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Going the Distance

Telehealth connects Jokubas with his care team thousands of miles away.

Jokubas lives nearly 5,000 miles away from Missouri in the Eastern European country of Lithuania. However, as unlikely as it might sound, his orthopedic team is right in the heart of St. Louis, at the Shriners Children’s hospital.

The reason is simple: His parents wanted the best for Jokubas.

Let’s start at the beginning – on the day Jokubas was born.

“We didn't know about Jokubas’ diagnosis until his birth. By that time, it was a huge surprise. We had a lot of tears and stress, but maybe it was better for him as his mom wasn't stressed during the pregnancy,” explained his father, Rimvydas.

Jokubas has proximal femoral focal deficiency (PFFD), a condition that caused him to be born without a thighbone.

Coming to understand that the medical professionals in his home country wouldn’t be able to treat Jokubas’ leg, Rimvydas took matters into his own hands.

“I remember one surgeon told me that there was a similar case with surgery in Lithuania 20 years ago, with the assistance from doctors who worked at a U.S. Shriners hospital. This was the first time I heard about Shriners Hospitals,” said Rimvydas.

That initial internet hunt for a diagnosis eventually led this dedicated father to World Pediatric Project (WPP). As they have with so many children, WPP connected this family with the medical team at Shriners Children’s St. Louis, specifically the Center for Advanced Pediatric Limb Reconstruction and Lengthening, and pediatric orthopedic surgeon Eric Gordon, M.D.

Using the power of technology through telehealth allows the talents of Shriners Children’s teams to deliver care without boundaries and brings healing where it was not previously possible.
Chris Kitchen, Shriners Children's

Jokubas’ father described that first telehealth visit with Gordon as “the sun after a storm.”

“He explained to us the case. He talked about possible treatments, even showed already grown patients like Jokubas, who were playing basketball and jogging,” he remembered.

“Using the power of technology through telehealth allows the talents of Shriners Children’s teams to deliver care without boundaries and brings healing where it was not previously possible,” explained Chris Kitchen, corporate clinical telehealth coordinator. “As we see the smiles of the patients and hear the gratitude of the families, we know telehealth allows delivery of high-quality care with outstanding outcomes.”

"Although children with severe PFFD cannot be successfully lengthened, the rotationplasty technique allows prosthetic function with an ability to do activities like bike riding that would not otherwise be possible," explained Gordon. "Our goal with these children with severe limb deficiencies is always to treat them in such a way that they are able to do as many of the activities that other children are able to do, and to live as close to a normal childhood as possible."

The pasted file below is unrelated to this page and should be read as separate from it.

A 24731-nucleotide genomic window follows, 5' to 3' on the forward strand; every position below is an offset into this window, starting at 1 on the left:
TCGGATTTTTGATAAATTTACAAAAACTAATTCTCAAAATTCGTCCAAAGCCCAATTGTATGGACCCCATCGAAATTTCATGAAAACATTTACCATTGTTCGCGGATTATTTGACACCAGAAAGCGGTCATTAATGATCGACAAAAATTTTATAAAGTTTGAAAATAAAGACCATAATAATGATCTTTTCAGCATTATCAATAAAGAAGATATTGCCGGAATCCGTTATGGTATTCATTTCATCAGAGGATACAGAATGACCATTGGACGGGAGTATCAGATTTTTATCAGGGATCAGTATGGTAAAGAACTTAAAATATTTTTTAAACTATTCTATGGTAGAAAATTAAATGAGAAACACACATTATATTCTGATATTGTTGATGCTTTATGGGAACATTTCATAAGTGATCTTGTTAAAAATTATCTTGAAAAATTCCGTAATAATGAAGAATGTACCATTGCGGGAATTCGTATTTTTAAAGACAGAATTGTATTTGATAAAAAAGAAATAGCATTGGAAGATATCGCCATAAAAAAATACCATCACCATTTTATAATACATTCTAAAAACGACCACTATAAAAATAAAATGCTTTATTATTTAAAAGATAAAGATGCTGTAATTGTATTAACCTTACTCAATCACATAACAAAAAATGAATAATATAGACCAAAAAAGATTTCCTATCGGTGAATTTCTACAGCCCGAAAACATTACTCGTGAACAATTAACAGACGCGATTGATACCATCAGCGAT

Meeting with Gordon was very encouraging to a set of parents who had spent many months worrying. The team at Shriners Children’s set out a treatment plan for Jokubas that included a prosthetic leg, periodic telehealth appointments, an initial visit to St. Louis for an in-person evaluation and a return to the hospital after Jokubas turns 4 years old for surgery.

Jokubas Will Receive a Van Nes Rotationplasty

"The rotationplasty procedure addresses several problems that children with severe PFFD have. The unstable hip is stabilized by fusing the highest part of the femur to the pelvis. When doing this, the femur is turned backwards so that the knee functions as a hip, allowing a more normal gait. The foot is turned with the femur so that it turns backwards as well, which sounds strange," explained Gordon.

"With the leg being shorter on this side, however, when the foot is turned backwards, the ankle can work as a knee allowing active motion at the level of the knee. This allows improved function and the ability to do more things when combined with a specialized prosthesis," he continued.

After surgery, a prosthetic will allow Jokubas’ ankle to operate like a knee, offering a more functional long-term use of his prosthetic leg.

“We are very happy and thankful to God that we were lucky to meet such a great organization, that is helping Jokubas to live a valuable life,” his father said.

An Active Little Boy

Jokubas' diagnosis doesn't stand in the way of him having fun.

Jokubas outside in chair

Jokubas smiles for the camera

Jokubas during appointment

Jokubas visits his St. Louis care team

Jokubas in stroller

Jokubas shows off his prosthetic

Jokubas X-ray

Jokubas' X-rays

Jokubas playing

Jokubas is a little boy who knows how to have fun

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